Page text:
• A total hysterectomy with bilateral salpingo-oophorectomy is the removal of the uterus, cervix, fallopian tubes (salpingo) and ovaries (oophor). If you haven’t experienced menopause, removing the ovaries will usually initiate it since your body can no longer produce as much estrogen.
• A partial hysterectomy is the removal of the upper part of the uterus leaving the cervix in place.
• A radical hysterectomy with bilateral salpingo-oophorectomy is the removal of the uterus, cervix, fallopian tubes, ovaries, the upper portion of the vagina and some surrounding tissue and lymph nodes. A radical hysterectomy may be performed to treat cervical or uterine cancer.

Details of the procedure

What do I need to do before surgery?
Your surgeon will give you specific instructions on how to prepare for the procedure.

What happens on the day of surgery?
Your surgeon will explain the procedure in detail, including possible complications and side effects.

A nurse will take your blood and urine sample for testing, give you one or more enemas to cleanse the bowel, shave your abdominal and pelvic areas.

An intravenous (IV) line will be placed in a vein in your arm to deliver medications and fluids.

What type of anesthesia will be used?
You may either be given a general anesthesia in which you will not be awake during the procedure or you may be given local anesthesia (also called epidural or spinal anesthesia) in which medications are placed near the nerves in your lower back to block pain while you stay awake.

What happens during surgery, and how is it performed?
Hysterectomies are done through a cut in the abdomen (abdominal hysterectomy) or the vagina (vaginal hysterectomy). Sometimes an instrument called a laparoscope is used (a procedure called laparoscopically assisted vaginal hysterectomy or LAVH) to help see inside the abdomen during vaginal hysterectomy. The type of surgery done depends on the reason for the surgery and may last 1 to 3 hours. Abdominal hysterectomies are more common and usually require a longer recovery time.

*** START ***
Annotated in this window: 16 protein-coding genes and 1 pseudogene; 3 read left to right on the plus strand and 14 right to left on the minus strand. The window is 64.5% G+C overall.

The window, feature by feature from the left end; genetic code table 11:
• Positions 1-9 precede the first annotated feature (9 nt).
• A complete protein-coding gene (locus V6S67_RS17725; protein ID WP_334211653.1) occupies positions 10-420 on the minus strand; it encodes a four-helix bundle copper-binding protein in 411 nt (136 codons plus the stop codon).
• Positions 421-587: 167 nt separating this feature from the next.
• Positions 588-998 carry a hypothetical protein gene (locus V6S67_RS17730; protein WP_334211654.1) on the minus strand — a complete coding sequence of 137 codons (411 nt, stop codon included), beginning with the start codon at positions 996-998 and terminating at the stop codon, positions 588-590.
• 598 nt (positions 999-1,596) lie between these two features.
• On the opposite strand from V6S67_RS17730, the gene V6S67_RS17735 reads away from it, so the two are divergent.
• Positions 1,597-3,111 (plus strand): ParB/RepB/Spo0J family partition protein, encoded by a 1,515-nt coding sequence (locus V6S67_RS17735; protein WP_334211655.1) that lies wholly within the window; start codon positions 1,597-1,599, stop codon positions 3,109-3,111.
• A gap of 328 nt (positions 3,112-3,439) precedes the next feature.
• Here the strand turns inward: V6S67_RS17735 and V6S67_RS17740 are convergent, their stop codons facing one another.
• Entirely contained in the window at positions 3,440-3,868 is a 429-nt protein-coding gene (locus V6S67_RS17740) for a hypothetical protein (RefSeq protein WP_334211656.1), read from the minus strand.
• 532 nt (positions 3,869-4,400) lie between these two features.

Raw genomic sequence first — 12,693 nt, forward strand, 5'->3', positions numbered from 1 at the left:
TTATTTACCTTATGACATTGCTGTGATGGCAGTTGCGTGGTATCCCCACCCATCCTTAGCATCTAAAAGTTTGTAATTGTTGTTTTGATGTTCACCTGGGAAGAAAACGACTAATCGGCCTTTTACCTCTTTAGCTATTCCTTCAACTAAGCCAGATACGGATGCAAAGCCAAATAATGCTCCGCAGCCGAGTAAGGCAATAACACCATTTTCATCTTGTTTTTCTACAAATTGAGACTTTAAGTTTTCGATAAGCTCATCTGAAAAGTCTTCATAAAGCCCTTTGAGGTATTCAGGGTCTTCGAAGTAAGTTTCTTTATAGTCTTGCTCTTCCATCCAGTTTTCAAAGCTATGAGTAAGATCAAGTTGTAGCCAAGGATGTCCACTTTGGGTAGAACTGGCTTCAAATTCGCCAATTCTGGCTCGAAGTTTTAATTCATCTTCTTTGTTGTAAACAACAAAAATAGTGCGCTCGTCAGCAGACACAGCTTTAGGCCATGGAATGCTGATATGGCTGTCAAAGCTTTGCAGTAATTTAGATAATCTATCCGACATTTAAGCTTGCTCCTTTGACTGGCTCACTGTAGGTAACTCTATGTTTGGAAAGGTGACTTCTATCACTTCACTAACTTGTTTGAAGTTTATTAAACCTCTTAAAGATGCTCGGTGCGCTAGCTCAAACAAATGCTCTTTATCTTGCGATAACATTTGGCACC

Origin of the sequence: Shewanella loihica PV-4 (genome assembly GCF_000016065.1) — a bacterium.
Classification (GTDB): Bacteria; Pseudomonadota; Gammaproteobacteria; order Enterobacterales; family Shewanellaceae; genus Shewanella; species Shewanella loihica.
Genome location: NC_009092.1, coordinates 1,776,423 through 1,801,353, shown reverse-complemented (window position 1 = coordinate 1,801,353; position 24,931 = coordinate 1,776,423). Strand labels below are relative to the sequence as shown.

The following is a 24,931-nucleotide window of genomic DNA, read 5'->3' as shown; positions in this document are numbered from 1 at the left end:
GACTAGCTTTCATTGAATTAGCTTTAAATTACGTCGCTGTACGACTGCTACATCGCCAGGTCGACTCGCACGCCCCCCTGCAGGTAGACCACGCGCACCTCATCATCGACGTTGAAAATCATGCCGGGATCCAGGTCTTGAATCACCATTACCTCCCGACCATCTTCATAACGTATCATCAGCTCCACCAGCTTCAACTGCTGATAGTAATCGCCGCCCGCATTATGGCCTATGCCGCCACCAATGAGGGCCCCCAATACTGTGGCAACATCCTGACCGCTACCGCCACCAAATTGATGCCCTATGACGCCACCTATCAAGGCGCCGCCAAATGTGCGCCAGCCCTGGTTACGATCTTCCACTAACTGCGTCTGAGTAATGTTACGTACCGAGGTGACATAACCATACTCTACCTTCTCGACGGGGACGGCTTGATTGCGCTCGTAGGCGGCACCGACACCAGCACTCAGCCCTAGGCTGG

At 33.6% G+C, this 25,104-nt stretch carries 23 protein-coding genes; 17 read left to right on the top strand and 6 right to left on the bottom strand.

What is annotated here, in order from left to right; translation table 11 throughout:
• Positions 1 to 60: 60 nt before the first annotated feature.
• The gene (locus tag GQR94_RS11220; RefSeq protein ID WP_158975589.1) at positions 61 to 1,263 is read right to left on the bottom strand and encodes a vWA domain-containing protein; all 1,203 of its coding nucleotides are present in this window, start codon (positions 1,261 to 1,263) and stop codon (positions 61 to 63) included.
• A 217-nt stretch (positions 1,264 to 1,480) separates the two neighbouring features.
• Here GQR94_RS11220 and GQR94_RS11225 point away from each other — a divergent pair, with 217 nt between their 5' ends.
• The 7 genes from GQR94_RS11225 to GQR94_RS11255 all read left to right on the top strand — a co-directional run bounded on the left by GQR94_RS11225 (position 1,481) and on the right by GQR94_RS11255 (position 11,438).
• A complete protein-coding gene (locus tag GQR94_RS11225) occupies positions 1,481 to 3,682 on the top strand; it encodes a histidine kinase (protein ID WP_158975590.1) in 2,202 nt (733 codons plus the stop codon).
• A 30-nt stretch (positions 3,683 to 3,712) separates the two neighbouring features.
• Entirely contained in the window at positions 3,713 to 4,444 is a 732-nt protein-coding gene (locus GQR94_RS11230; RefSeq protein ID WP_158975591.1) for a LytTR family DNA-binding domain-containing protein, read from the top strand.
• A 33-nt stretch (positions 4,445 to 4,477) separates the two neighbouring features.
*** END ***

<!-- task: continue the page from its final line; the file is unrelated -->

How long will I be in the hospital?
You will stay in the hospital from one to two days for post-surgery care. Some women may stay in the hospital up to four days.

What are the risks/complications associated with hysterectomy?
A hysterectomy involves some major and minor risks. Most women do not have problems during or after the operation. Some risks include heavy blood loss requiring blood transfusion, bowel injury, bladder injury, wound pulling open, and anesthesia problems (such as breathing or heart problems).

What should I watch out for?
Be sure to call your doctor if any of the following symptoms appear:
• Bright red vaginal bleeding
• A fever over 100°F
• Difficulty urinating, burning feeling when urinating or frequent urination
• Increasing amount of pain

When can I expect to return to work and/or resume normal activities?
In the case of an abdominal hysterectomy, complete recovery usually takes four to eight weeks. You will gradually be able to increase your activities.

In a vaginal or laparoscopic hysterectomy, most women are able to return to normal activity in one to two weeks.
For both, by the sixth week, you should be able to take tub baths and resume sexual activities.

If my cervix was removed in my hysterectomy, do I still need to have Pap tests?
Ask your doctor if you need to have periodic Pap tests. Regardless of whether you need a Pap test or not, all women who have had a hysterectomy must continue to have regular gynecologic exams.

Cost and availability

How much does it cost?
Click here for details.

Which countries/hospitals is it available in?

Click here to check the availability of hysterectomy with our partner hospitals.

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Note: All information presented here has been obtained from publicly available medical resources and is here for reference purposes only. Healthbase does not claim to be a medical professional and does not provide any advice on any issues relating to medical treatment.